Apple resurfaced five years later with the baroque Extraordinary Machine, managing to court controversy once more when the album's production changed hands. She took it on tour and then sunk right back into the ether. In the time between Machine's 2005 release date and The Idler Wheel, the indie landscape has been invariably altered. Brutal honesty is no longer the exception but the rule. This year alone has seen stiff competition from the female side of the realm, with Lana Del Rey soberly singing of a lost prostitute and Best Coast's Bethany Cosentino longing to see a love  "forever and ever." Apple's once remote island has been found-out and endlessly mined. But as always Apple has kept the treasure for herself.

One of the benefits of being gone for so-long, is that Apple has no pressure to sound like anyone but herself and it shows on the resplendent Idler Wheel. Apple has stripped her sound down to the bare essentials; drums and piano are the record's most welcome visitors. The minimalism of these tracks only serve to underscore the abject nature found throughout much of this album's 42 minutes. The opening chords of "Every Single Night" confer a state of childlike joy, but Apple soon becomes locked in a nightly fight she can never win and the whimsy is gone.

"Every Single Night"
With the pitter-patter of feet and a jarring piano strike on "Daredevil," Apple's internal fight, becomes a full-blown war, as she demands "look at, look at, look at me." Struggling to finish the phrase, its clear Apple's mismatched in the game of love. For her the deck was stacked long ago.  

Unrequited love can be one of the most oppressive feelings in existence, and is no stranger to the world of rock. Eric Clapton masterfully conveyed it on "Layla" and the Seeds were at their wits end with it on the pitiable "Can't Seem to Make You Mine." On "Valentine" Apple bears the full-burden of this love, as a thumping drum becomes a beating heart; one soon ripped out and thrown to the floor. Apple's love-letter is never opened, so she pantomimes and in a mordant cry for recognition turns to self-mutilation. In all of this her love is none the wiser, constantly keeping her just out of reach.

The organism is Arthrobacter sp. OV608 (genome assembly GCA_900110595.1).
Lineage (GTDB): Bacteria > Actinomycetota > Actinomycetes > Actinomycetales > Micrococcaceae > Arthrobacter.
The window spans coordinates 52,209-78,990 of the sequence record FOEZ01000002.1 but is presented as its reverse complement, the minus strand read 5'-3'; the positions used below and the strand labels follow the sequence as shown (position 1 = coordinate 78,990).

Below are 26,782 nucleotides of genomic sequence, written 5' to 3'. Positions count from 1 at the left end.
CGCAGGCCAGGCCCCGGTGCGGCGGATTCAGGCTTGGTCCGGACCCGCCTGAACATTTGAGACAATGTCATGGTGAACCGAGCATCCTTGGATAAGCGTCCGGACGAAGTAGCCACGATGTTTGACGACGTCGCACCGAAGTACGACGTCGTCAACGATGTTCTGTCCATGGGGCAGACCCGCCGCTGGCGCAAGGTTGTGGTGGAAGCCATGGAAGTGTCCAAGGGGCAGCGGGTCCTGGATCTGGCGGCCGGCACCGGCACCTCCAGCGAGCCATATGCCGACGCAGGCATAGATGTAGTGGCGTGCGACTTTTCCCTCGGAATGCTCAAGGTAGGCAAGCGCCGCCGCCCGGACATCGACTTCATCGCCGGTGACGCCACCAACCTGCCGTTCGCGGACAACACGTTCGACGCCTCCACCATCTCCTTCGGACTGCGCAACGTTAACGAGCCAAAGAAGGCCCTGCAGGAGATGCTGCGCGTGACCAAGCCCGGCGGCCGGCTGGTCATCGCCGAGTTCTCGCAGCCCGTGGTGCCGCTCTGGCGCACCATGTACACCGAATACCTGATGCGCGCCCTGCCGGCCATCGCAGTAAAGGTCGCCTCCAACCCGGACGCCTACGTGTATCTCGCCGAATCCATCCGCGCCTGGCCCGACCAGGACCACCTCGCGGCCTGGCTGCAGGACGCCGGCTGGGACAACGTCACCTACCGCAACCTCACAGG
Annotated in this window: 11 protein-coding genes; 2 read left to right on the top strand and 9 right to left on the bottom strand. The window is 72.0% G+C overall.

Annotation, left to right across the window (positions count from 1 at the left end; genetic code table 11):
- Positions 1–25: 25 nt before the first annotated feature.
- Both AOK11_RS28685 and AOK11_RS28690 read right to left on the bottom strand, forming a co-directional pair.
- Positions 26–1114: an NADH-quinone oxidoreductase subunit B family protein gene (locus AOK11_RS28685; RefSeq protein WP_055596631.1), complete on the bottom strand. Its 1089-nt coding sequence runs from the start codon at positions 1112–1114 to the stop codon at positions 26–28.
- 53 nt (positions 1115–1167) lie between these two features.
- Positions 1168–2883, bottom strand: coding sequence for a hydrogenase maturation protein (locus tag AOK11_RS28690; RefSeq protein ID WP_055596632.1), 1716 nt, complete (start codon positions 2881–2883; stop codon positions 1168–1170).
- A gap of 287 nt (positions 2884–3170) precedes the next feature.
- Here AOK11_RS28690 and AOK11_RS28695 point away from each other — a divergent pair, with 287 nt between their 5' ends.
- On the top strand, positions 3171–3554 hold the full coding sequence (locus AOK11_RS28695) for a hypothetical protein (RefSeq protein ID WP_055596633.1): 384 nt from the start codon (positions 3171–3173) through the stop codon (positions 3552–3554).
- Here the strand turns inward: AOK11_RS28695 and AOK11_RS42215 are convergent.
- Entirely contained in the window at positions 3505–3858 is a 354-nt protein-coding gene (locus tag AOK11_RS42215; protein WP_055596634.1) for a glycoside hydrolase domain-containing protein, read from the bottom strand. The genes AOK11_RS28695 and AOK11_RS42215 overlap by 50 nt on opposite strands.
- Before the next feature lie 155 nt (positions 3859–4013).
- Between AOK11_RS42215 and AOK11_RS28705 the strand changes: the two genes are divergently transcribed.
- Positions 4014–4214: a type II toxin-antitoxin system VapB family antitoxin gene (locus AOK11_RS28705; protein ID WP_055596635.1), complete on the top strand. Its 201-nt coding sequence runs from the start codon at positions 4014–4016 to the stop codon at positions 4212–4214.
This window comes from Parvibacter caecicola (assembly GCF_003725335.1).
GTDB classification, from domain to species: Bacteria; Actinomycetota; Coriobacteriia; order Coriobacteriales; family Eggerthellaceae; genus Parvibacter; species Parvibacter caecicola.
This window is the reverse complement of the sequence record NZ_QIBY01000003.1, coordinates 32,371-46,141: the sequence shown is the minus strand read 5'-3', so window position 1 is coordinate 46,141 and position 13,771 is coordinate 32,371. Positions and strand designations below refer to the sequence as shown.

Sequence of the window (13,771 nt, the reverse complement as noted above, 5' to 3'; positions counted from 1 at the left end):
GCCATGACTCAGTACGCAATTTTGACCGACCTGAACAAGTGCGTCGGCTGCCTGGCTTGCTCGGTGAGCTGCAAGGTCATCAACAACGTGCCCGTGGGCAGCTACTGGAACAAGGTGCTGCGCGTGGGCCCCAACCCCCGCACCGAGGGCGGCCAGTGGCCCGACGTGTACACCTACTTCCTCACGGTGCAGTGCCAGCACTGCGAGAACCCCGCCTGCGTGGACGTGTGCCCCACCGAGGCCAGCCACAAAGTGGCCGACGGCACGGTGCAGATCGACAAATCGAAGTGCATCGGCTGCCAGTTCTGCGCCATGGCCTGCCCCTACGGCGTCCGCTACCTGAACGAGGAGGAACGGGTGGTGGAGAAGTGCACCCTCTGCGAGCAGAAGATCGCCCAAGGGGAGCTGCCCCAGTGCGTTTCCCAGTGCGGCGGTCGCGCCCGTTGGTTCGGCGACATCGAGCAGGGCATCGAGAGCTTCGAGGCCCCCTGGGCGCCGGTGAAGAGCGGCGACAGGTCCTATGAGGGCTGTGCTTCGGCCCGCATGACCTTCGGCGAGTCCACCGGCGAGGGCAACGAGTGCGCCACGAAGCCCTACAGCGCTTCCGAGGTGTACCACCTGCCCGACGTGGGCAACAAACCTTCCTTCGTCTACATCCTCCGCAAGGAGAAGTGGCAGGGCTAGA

Apple finds moments of contentment on "Jonathan" as she peers into the past and recalls a ride to Coney Island with the title character. Moments of silence are sweltering for some on the dating scene, but she embraces it, "I don't want to talk about anything."

Though Apple is comfortable on "Jonathan," she's wiser than her 34 years could ever suggest on "Werewolf," the album's centerpiece. When you're in the heat of the moment, a dual perspective is preposterous, the most worthless recompense that could ever exist. Apple's moment of clarity comes over a jaunty piano and wispy drum-strokes. "I could liken you to a werewolf the way you left me for dead, but I admit I provided a full-moon," she sings, seeing the other side of the coin for the first time. Apple adapts the mantra of "nothing wrong when a song ends in a minor key," a furtive foreshadowing of the song's conclusion which comes with the cackle of kids. These lost children playfully carry Apple away to a time when introspection was an alien word.


One simple look at the album artwork Apple crafted herself and we can see this is an intensely personal record. The cover conveys the yin-yang of Apple's brain, a place where passion and pain incessantly circle one another. This is an album about the unbridled emotions that accompany us on our journey through the hills and valleys of love. In another way, its about the childishness of it all. Though an unwelcome idea, it seems almost silly to search for "our one true love" a quest so lofty it can never truly be completed, its a task only a child could go racing after. That youthfulness is in full-force on "Anything We Want," a smorgasbord of sound that could pass as a bastard child of Tom Waits' Rain Dogs. "Started off sipping water, and now we try to swallow the wave," while Apple is being weaned on the ways of love, she still tries to bite off more than she can chew.